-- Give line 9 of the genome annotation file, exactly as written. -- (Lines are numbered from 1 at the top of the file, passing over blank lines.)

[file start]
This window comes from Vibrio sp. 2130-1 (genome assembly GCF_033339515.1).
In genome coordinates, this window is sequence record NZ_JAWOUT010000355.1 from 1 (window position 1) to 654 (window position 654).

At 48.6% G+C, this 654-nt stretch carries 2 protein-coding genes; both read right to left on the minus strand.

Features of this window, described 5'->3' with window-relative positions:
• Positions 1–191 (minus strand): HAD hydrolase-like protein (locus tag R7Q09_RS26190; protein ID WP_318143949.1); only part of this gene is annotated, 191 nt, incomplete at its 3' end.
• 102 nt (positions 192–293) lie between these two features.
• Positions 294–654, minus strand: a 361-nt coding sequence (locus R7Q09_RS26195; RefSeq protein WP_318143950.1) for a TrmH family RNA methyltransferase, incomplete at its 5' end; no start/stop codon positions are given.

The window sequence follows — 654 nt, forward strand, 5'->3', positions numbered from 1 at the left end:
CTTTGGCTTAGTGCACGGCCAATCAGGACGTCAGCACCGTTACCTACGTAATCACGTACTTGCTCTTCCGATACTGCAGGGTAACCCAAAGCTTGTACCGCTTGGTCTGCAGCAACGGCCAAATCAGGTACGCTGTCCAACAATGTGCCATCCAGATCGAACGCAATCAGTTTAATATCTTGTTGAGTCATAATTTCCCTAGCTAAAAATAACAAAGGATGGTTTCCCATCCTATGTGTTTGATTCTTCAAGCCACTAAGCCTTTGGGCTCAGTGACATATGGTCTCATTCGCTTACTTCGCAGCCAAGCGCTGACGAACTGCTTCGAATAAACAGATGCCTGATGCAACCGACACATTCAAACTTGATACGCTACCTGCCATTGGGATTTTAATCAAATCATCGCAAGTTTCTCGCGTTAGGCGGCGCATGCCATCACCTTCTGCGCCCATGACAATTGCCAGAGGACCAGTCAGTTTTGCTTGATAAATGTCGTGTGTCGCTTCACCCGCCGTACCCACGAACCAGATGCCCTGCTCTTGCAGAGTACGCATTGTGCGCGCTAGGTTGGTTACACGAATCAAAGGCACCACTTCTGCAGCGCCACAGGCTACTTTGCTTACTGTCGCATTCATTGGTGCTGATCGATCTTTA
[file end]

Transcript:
CTTTGGCTTAGTGCACGGCCAATCAGGACGTCAGCACCGTTACCTACGTAATCACGTACTTGCTCTTCCGATACTGCAGGGTAACCCAAAGCTTGTACCGCTTGGTCTGCAGCAACGGCCAAATCAGGTACGCTGTCCAACAATGTGCCATCCAGATCGAACGCAATCAGTTTAATATCTTGTTGAGTCATAATTTCCCTAGCTAAAAATAACAAAGGATGGTTTCCCATCCTATGTGTTTGATTCTTCAAGCCACTAAGCCTTTGGGCTCAGTGACATATGGTCTCATTCGCTTACTTCGCAGCCAAGCGCTGACGAACTGCTTCGAATAAACAGATGCCTGATGCAACCGACACATTCAAACTTGATACGCTACCTGCCATTGGGATTTTAATCAAATCATCGCAAGTTTCTCGCGTTAGGCGGCGCATGCCATCACCTTCTGCGCCCATGACAATTGCCAGAGGACCAGTCAGTTTTGCTTGATAAATGTCGTGTGTCGCTTCACCCGCCGTACCCACGAACCAGATGCCCTGCTCTTGCAGAGTACGCATTGTGCGCGCTAGGTTGGTTACACGAATCAAAGGCACCACTTCTGCAGCGCCACAGGCTACTTTGCTTACTGTCGCATTCATTGGTGCTGATCGATCTTTA